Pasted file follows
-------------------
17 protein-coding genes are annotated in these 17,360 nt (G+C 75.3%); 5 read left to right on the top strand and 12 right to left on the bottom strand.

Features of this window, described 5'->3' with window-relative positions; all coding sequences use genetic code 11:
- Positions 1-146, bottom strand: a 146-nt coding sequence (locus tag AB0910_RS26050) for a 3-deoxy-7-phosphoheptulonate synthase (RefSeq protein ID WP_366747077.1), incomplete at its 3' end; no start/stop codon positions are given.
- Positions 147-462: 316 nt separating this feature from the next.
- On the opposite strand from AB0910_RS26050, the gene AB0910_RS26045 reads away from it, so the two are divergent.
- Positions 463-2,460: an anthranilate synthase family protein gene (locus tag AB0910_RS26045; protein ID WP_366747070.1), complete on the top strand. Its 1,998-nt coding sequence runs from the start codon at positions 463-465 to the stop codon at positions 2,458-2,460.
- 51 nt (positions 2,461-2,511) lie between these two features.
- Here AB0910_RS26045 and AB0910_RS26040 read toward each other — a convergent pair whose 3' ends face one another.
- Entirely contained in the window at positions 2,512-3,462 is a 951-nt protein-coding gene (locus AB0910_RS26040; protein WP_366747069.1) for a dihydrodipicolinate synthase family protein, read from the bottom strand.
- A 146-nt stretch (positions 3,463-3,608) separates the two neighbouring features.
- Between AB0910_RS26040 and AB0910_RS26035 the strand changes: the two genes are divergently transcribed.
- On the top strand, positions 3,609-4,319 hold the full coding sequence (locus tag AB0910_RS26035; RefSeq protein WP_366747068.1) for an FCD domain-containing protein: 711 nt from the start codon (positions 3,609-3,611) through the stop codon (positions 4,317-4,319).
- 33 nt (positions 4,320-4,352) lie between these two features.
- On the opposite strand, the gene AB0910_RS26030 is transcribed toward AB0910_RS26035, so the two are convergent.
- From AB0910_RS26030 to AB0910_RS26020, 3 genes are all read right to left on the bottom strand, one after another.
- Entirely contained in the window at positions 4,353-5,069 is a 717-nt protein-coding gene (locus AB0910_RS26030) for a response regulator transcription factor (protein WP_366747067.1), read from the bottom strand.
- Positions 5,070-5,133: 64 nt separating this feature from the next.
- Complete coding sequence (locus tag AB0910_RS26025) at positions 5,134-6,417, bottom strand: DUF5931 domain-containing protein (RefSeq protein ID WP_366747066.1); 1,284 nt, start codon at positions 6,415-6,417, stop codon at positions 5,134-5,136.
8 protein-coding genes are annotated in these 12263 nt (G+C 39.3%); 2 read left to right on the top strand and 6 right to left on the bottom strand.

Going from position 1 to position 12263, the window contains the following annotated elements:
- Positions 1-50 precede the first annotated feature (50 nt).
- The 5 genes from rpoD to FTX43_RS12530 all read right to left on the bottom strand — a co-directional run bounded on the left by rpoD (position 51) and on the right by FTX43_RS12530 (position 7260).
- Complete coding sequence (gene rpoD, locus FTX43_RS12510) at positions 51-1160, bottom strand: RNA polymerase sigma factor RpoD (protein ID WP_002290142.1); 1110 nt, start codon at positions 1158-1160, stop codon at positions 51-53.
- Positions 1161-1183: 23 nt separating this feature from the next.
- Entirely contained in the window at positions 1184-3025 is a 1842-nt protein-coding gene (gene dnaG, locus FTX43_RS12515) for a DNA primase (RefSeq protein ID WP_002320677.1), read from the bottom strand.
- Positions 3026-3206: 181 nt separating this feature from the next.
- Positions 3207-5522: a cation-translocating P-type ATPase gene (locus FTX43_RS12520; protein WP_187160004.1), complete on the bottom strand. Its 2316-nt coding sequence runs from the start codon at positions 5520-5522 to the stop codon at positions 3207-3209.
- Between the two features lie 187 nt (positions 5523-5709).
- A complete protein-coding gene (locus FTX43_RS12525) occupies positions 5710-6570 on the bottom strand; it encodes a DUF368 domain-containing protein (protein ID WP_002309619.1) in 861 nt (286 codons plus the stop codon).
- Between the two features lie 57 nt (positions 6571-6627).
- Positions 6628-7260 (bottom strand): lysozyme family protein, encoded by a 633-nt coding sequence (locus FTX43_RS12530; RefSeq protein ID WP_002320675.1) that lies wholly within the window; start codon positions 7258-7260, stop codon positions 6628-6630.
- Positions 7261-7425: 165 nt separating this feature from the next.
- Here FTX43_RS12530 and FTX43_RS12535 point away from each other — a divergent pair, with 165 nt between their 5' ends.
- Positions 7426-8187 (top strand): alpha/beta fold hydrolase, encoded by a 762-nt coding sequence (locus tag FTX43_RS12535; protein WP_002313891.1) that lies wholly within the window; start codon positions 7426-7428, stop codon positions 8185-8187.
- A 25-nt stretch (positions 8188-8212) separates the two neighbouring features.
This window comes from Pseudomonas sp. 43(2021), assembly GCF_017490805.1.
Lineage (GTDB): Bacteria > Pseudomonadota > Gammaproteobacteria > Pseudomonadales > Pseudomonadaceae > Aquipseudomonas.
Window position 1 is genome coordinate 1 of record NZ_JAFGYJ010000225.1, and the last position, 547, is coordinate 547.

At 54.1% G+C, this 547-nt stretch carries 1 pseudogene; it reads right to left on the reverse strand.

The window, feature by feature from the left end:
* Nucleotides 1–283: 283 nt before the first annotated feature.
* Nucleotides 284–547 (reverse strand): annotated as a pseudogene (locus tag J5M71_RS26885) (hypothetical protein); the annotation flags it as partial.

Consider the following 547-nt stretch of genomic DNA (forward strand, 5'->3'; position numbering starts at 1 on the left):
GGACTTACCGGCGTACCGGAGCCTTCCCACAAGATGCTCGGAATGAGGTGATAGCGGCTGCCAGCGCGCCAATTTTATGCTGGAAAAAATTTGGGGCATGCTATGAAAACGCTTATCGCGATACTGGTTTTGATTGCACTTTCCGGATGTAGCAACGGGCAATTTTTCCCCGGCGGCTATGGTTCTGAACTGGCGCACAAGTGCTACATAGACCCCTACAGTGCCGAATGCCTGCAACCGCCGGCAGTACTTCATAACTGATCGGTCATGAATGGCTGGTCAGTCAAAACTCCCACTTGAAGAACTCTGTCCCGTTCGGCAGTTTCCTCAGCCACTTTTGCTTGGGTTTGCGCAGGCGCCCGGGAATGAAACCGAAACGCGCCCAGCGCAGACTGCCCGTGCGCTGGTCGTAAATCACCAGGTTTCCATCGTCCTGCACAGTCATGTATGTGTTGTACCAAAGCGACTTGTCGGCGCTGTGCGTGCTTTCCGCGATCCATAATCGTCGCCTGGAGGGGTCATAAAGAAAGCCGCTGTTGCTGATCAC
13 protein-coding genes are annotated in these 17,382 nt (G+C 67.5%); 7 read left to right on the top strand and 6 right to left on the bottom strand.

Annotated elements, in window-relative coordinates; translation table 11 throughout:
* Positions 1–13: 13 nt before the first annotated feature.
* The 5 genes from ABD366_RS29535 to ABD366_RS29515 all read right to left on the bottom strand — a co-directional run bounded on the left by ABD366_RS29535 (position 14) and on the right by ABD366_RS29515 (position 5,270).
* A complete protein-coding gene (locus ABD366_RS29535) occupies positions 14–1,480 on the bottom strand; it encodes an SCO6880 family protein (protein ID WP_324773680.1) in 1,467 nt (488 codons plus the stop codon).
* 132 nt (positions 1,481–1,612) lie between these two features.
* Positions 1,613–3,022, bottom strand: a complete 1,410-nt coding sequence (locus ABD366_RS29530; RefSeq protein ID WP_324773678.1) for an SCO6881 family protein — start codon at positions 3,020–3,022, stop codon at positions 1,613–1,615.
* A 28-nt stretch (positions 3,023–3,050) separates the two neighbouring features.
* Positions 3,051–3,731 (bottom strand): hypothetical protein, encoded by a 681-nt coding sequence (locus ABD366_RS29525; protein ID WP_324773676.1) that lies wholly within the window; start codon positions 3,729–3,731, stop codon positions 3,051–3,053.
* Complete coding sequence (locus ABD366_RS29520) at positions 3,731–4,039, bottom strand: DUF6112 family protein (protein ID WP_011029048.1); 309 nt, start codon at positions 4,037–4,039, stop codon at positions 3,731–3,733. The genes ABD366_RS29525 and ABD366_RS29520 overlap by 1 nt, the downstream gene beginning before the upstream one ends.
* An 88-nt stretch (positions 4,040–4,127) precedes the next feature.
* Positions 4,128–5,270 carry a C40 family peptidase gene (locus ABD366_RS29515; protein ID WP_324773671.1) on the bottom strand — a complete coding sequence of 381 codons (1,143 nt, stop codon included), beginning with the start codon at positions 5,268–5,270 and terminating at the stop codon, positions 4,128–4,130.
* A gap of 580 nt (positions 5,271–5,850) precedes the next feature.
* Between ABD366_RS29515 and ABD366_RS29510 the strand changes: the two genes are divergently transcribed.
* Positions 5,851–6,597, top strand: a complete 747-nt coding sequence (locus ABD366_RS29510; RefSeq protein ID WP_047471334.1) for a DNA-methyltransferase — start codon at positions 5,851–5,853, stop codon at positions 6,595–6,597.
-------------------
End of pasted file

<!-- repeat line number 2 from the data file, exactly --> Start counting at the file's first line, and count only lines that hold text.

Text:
Features of this window, described 5'->3' with window-relative positions; all coding sequences use genetic code 11: